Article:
Cultivating Mother

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First, what is Mother Culture? Karen Andreola offers up a wonderful post on this concept, Moments with Mother Culture: What Is Mother Culture?, one I am abundantly encouraged by.

There is also an excellent article from the Parent’s Review Magazine, by an unknown author, entitled Mother Culture, which may be where this term originated from, but I am unsure.

In mid-December of 2013, I had some odd connections made in my mind. I was beginning to miss reading. A few years back, there was hardly a moment that you could find me not reading, so to find myself now reading a rarity… it felt like a part of me was actually missing. 

On Facebook, I shared a ridiculous picture, that for whatever reason, made me burst out laughing when I saw it the first time.

For your viewing pleasure…

My Mom responded with something that really stuck with me, especially because in the past I have stated that I think new year’s resolutions are absolutely ridiculous if you have no real motivation to accomplish them. Realistically, if you wanted to change something about yourself, you’d probably know about it (and should have started doing it) well before December 31st.

She said:

“The sermon this week was about not making Resolutions, but instead be Resolute! There’s a BIG difference. One of those might last a whole week… whereas the other is a real game changer!”

So, the motivation to be resolute and DO something, washed over me.

Then, I began an AmblesideOnline group reading of Home Education last January (a 2-year group to read through the entire series).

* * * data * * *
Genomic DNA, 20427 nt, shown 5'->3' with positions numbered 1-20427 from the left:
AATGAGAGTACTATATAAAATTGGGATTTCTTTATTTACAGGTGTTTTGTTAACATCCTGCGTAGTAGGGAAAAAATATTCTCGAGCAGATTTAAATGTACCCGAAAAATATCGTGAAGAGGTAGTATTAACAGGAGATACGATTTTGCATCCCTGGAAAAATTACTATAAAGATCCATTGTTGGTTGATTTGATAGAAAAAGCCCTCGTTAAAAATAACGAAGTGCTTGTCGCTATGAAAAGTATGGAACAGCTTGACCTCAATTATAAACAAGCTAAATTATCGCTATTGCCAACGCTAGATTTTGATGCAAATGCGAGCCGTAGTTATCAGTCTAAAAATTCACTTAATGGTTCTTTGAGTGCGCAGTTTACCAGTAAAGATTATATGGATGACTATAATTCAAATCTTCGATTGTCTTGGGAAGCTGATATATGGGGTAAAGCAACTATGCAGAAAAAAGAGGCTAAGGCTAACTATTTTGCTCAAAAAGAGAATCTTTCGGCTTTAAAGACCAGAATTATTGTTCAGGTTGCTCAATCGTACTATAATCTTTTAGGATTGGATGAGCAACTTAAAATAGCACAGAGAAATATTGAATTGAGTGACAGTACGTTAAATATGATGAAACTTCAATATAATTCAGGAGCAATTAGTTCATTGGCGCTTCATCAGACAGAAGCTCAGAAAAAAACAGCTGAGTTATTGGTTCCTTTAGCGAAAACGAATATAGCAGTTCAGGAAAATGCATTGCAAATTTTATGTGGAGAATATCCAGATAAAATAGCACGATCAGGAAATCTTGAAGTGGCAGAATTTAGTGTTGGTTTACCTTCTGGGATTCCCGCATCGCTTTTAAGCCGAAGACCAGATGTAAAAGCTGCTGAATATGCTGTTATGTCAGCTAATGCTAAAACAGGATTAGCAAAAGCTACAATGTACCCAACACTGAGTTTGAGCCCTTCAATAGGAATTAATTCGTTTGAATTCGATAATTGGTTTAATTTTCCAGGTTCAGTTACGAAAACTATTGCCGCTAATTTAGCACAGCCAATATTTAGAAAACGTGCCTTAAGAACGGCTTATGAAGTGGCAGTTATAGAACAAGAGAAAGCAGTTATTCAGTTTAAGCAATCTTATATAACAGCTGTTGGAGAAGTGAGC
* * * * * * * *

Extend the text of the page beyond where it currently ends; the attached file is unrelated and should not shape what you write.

As I had been reading Home Education (a graciously-provided free read, here), by Charlotte Mason, I had been struck by many things, but something that seemed vitally important to me, was when she writes about mother’s being self-educated, in various ways over and again.

I have also been convicted and encouraged through quotes in other volumes in the Original Home Schooling Series.

It had been so very long since I picked up a book and read. There are things (Facebook, mostly) that get me caught up and I forget to keep my own mind fresh, active, and growing.

Charlotte Mason makes it clear that if we want our children to continue to love learning, we must emulate it for them, to exude our own desire to read, to explore, to think. This is well-addressed in the beginning section of Home Education, when discussing taking the children out of doors.

The quote that most challenged me was from her book, Towards a Philosophy of Education: “People are naturally divided into those who read and think and those who do not read and think…”

With all of this conviction, along with the motivation to be resolute, I set to task to make myself a learning schedule, mapped out similarly to Melody’s 12-week semesters. With a new year, I have a new schedule now, and I thought that I would share it here, so that if you were interested, you can get an idea for how you, too, can easily and deliberately carve out time in your life to grow in knowledge!